Technology has transformed health care in recent times – supplying everything from sophisticated imaging machines to electronic medical records. When it comes to communications, though, the medical field continues to rely on a device many might consider archaic – the pager. But doctors may soon ditch their trusty old beepers, at least at one Milwaukee-area hospital. As WUWM’s Erin Toner reports, it’s testing a new system in hopes of improving patient care.
The pager reached its pinnacle more than two decades ago. The small, rectangular device was the “it” accessory for Wall Street bankers and drug dealers alike. But the typical pager is a simple one-way device – it only receives text messages or phone numbers. So, we’ve all moved on to smartphones, right?
Well, not everyone.
We’re in the emergency room at Froedtert and the Medical College of Wisconsin. The staff treats about 60,000 patients a year, so doctors’ and nurses’ pagers beep constantly. Dr. Dan DeBehnke is vice chair of emergency medicine. He calls paging essential to providing good care – because it alerts physicians to patients’ changing conditions. But the system can be cumbersome.
DeBehnke describes a “Batman belt” of devices most department doctors wear.
“Everybody has a trauma and ambulance pager. I then have a personal pager, communication and administrative pager, a smartphone then for personal issues and email and things like that,” DeBehnke says.
Many physicians also tote around iPads or laptops. So, in an attempt to de-clutter doctors and bring their communications technology on par with the rest of society, Froedtert is moving toward pager elimination. The hospital recently installed new software on a few hundred physicians’ smartphones, including DeBehnke’s.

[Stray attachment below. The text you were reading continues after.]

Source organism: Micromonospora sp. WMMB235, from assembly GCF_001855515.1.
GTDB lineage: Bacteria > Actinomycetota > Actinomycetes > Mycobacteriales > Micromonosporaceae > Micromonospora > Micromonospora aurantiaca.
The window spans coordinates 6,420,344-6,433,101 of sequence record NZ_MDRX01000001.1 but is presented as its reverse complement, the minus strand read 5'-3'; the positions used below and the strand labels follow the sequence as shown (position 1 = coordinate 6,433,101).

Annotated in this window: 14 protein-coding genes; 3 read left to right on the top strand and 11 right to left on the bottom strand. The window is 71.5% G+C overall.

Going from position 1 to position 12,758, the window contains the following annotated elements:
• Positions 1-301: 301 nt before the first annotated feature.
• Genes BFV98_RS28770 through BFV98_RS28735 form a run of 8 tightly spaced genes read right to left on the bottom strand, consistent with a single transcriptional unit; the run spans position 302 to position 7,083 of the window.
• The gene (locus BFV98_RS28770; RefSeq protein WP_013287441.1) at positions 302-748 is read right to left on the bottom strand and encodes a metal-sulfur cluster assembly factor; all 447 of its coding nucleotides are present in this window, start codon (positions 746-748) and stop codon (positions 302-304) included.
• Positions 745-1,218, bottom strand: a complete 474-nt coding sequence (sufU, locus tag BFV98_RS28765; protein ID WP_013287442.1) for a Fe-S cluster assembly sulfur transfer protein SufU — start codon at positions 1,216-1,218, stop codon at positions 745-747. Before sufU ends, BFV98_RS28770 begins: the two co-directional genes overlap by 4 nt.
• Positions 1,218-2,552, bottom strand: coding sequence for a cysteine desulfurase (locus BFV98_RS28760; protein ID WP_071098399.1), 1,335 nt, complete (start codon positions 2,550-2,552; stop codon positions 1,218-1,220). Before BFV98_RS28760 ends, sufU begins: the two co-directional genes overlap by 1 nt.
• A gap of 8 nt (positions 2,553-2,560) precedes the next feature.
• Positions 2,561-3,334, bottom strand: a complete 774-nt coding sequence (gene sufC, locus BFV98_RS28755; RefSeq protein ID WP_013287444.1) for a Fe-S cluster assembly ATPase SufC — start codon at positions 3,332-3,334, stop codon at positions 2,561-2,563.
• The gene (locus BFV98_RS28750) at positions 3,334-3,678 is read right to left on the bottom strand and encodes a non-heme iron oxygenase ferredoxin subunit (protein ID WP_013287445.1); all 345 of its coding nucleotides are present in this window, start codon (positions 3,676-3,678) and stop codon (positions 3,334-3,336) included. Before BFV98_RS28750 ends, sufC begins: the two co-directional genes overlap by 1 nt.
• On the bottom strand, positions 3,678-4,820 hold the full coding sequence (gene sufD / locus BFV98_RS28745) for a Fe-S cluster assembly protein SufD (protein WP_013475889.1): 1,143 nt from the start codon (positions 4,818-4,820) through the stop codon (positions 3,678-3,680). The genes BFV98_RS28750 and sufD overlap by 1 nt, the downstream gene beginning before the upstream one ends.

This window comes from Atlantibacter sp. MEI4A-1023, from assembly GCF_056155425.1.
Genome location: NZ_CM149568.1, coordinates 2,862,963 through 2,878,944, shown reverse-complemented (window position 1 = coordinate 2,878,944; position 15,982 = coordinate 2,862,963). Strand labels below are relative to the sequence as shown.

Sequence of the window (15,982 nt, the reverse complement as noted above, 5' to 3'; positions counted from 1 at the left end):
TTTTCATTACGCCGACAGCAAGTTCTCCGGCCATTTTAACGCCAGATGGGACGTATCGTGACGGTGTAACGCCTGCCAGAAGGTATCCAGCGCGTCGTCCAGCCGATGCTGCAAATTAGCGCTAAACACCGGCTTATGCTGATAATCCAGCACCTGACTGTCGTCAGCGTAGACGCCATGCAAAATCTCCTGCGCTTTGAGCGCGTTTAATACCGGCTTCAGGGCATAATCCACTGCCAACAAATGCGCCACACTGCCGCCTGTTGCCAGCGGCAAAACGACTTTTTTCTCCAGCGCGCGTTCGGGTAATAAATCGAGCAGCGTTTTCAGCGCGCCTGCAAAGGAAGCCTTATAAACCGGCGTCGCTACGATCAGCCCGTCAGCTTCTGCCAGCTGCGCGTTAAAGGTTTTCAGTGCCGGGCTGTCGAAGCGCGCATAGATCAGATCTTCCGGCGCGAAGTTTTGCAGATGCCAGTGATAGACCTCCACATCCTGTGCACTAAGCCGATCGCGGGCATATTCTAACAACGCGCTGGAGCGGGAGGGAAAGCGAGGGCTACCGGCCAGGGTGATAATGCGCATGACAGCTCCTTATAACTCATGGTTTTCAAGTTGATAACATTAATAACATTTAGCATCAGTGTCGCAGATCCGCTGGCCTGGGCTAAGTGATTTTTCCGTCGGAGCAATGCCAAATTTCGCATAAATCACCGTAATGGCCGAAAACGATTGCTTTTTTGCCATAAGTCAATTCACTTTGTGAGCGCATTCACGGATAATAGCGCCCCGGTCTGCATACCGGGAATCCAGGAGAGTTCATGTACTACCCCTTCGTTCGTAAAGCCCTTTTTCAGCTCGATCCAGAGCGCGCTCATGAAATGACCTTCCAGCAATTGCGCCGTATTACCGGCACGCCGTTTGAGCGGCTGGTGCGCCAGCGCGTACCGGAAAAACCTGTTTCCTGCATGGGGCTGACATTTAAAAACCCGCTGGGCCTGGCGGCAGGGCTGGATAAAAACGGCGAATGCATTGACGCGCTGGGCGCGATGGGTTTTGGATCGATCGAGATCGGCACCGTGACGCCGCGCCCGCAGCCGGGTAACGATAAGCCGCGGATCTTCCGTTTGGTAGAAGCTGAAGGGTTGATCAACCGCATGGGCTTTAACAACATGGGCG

“That just tells me I have a new message.”
He says traditional pagers require doctors to find a phone to coordinate the patient’s care, potentially delaying treatment. DeBehnke says the new smartphone software allows users to receive alerts and respond immediately.
“I open the message and then I can either acknowledge receipt just with a thumps up sign or I can actually text back and say, ‘got it,’ or give any other type of information that I want to give,” DeBehnke says.
Or, he can use the phone to call the provider back. Physicians at Froedtert say it’s a natural transition – they’re already equipped with smartphones and iPads to look up drugs and diseases, and chart patient information.
Dr. Sam Zaidat is a neurologist and stroke specialist and gets paged a lot.
“Nowadays, everyone has smartphones around. You use it so frequently. It’s with you on round, with you (with) patients, with you in the clinic all the time,” Zaidat says.
Zaidat says the new system is already speeding up rounds, now that he does not have to constantly leave patients’ bedsides to place phone calls.
Some doctors, however, have expressed concerns about abandoning pagers, such as, what if a phone gets into the wrong hands - will patient information be compromised?
ER Dr. Dan DeBehnke says, no, because the phones are password protected, and if one is missing, the owner can go online to wipe it clean. Traditional pagers have no lock screen.
Mike Hebrank expects all medical centers to eventually switch. He’s vice president of the University Health System Consortium. It represents academic medical centers.
“I think we might have seen more uptake of some of the technologies that we’re discussing here if people weren’t so distracted and frankly a little bit overwhelmed by these federally mandated efforts that they’ve got to do,” Hebrank says.
Those efforts include transferring medical records from paper to computer. Officials at Froedtert and the Medical College say if all goes well in their pilot phase, they will consider switching their communications system completely to smartphones. If so, the hospital would be one of the first in the country to abandon pagers.